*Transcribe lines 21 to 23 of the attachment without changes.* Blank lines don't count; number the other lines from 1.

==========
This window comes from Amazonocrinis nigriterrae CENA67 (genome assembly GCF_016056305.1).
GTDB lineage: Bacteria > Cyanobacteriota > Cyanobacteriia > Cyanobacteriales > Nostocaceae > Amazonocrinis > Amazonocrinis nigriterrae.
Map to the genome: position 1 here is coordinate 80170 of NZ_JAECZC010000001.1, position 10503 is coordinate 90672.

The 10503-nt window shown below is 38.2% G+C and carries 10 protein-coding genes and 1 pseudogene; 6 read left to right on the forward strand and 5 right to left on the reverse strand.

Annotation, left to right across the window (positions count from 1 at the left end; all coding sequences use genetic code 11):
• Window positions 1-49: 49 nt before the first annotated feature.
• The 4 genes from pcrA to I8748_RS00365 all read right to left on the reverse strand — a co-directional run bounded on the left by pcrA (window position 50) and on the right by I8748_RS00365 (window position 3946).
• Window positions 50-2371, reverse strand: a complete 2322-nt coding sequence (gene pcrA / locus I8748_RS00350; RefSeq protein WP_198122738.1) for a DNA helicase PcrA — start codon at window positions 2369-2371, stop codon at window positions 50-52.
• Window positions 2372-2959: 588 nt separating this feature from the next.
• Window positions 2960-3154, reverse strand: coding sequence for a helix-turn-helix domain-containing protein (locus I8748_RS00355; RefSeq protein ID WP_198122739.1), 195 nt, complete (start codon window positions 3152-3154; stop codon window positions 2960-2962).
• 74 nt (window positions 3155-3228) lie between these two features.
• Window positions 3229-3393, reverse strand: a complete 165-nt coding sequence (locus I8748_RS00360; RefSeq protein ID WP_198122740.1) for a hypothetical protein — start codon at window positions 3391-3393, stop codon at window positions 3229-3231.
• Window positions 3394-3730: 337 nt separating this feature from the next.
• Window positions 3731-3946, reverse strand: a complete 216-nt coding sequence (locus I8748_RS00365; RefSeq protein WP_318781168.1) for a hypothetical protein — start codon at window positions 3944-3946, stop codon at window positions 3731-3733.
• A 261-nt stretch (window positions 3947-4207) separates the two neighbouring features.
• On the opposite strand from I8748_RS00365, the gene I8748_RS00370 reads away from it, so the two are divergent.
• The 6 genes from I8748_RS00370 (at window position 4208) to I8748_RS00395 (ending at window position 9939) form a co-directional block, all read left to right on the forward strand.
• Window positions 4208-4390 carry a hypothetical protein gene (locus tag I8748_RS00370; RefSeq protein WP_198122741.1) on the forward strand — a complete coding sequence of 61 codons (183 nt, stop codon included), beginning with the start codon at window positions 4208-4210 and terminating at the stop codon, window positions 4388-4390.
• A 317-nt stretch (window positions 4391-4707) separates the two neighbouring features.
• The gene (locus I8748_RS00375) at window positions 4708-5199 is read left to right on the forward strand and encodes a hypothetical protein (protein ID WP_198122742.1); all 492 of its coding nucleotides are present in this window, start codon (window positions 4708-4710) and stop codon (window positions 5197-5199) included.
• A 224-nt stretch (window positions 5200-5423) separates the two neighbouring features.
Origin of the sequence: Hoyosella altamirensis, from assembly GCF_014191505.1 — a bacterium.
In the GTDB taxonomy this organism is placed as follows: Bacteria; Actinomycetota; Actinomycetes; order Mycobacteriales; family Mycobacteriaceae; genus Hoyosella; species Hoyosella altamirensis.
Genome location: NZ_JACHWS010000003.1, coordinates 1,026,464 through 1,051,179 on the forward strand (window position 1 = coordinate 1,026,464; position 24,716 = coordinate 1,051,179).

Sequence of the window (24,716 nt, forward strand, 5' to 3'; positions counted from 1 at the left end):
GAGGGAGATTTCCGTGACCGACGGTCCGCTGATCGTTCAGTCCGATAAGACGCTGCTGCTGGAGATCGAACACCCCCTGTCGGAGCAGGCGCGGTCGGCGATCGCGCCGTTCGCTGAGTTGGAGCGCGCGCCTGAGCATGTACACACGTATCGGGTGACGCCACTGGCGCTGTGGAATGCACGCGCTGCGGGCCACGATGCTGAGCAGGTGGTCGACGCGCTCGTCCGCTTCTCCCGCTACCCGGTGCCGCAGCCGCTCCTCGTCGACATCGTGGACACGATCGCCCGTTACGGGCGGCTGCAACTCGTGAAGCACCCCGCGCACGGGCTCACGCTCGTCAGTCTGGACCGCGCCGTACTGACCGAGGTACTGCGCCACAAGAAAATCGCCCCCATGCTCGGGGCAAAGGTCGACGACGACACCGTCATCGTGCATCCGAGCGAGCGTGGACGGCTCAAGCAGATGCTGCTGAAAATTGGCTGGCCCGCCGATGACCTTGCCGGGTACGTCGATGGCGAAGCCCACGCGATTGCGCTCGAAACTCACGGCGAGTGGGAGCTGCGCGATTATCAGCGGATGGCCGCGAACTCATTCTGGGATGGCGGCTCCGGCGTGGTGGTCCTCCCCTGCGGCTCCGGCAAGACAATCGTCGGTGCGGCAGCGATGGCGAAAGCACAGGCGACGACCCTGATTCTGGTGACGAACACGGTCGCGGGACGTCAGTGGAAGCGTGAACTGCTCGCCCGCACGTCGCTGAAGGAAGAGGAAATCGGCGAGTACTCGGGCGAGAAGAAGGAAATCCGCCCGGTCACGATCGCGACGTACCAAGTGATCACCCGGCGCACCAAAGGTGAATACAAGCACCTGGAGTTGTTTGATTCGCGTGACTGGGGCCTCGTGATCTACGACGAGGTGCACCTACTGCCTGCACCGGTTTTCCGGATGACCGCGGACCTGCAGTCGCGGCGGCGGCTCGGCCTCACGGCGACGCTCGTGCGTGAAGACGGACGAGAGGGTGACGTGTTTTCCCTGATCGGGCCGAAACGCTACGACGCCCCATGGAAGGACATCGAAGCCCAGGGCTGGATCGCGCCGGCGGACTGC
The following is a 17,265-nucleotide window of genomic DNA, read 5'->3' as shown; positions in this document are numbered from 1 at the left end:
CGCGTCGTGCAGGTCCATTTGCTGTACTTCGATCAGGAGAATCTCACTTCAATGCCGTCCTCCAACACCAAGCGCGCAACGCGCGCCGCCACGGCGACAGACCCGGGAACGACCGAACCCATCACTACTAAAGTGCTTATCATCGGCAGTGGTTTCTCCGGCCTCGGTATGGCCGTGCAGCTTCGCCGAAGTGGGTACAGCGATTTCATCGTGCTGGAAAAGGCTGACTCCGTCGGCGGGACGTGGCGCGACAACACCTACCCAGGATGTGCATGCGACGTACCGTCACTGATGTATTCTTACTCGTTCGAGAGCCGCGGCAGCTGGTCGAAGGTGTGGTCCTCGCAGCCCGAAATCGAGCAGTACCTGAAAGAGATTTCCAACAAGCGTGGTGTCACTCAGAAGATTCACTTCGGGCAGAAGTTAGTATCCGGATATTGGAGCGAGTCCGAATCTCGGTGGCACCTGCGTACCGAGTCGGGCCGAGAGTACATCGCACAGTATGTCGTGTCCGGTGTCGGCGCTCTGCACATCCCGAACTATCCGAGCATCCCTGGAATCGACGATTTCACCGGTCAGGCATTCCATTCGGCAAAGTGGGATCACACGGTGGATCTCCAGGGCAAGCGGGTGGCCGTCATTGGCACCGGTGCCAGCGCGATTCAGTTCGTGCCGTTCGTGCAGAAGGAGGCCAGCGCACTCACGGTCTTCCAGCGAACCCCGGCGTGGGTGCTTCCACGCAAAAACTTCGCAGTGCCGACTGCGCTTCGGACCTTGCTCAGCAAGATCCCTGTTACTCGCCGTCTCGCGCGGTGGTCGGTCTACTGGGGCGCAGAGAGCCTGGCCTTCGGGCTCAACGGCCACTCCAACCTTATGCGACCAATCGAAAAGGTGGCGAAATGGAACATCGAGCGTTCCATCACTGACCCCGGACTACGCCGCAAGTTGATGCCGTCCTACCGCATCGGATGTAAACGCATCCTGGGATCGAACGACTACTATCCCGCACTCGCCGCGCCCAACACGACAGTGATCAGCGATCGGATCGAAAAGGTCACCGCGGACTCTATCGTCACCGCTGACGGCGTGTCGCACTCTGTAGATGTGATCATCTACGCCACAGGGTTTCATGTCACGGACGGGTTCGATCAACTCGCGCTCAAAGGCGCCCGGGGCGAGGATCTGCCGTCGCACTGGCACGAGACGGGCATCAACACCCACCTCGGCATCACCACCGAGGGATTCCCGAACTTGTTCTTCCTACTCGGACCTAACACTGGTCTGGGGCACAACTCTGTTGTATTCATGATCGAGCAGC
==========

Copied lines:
• A 224-nt stretch (window positions 5200-5423) separates the two neighbouring features.
Origin of the sequence: Hoyosella altamirensis, from assembly GCF_014191505.1 — a bacterium.
In the GTDB taxonomy this organism is placed as follows: Bacteria; Actinomycetota; Actinomycetes; order Mycobacteriales; family Mycobacteriaceae; genus Hoyosella; species Hoyosella altamirensis.